-Very rough day for the group overall. The CAR front is a solid group, but they played above their pay grade thanks to poor blocking by the NYG line. The interior is where most of the losses were found. Center Jon Feliciano put out a second straight poor performance. In the fourth quarter with the game tied at 16, he allowed a TFL and then was flagged for holding, nearly knocking them out of field goal range. He also allowed 2 pressures and was flagged for a false start (where he did not snap the ball on time). Derek Brown had his way with him.

-Mark Glowinski is a blue-collar guy who won’t ever be a dominant presence, but I do feel good about him from a macro-perspective. Nevertheless, in this game, he allowed 3 pressures and a sack. He isn’t a stout guy at all. While he does produce enough power on the move as a run blocker, his anchor against an elite bull rusher gives him problems. Ben Bredeson and Joshua Ezeudu rotated at left guard again, but it was 77%-23% in favor or Bredeson when looking at snaps played. Rightfully so. Ezeudu was flagged twice (one was declined) and allowed a pressure. Bredeson graded out as the top OL on the team. I forecast the rotation continuing but if this difference in play keeps appearing, Bredeson will likely take a firm hold of the job until Shane Lemieux is back.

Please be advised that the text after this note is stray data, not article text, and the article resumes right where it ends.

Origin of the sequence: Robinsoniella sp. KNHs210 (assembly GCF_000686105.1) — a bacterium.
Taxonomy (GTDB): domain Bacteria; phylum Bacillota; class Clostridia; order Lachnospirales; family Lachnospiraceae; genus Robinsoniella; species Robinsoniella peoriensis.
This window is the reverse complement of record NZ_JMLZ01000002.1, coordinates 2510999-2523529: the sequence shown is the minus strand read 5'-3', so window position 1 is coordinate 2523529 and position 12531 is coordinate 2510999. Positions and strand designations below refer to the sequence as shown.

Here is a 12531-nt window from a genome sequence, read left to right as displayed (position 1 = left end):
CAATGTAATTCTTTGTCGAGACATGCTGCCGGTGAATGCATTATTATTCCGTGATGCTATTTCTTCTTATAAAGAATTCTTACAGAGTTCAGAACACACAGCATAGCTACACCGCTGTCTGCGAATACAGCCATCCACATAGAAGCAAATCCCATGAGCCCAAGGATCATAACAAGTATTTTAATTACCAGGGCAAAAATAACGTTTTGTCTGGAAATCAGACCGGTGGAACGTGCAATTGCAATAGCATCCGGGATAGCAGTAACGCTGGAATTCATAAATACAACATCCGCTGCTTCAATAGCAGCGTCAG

-The tackles were both beat up by Brian Burns multiple times. While they both ended up in the average tier of my grading system, they need to be better than what we saw in Week 2. Andrew Thomas allowed 2 pressures and a sack. His sack was a result of Jones running into his engagement due to pressure coming from Barkley, however. Thomas has set the bar high and many outside of New York are catching on. The catch with that? Your margin for error is much smaller. Evan Neal was the top graded run blocker. On a 17-yard run by Barkley, Neal blocked two different defenders within a second of each other that cleared the path. He did allow 1 TFL, 2 pressures, and 1 sack. More struggles but also more positives.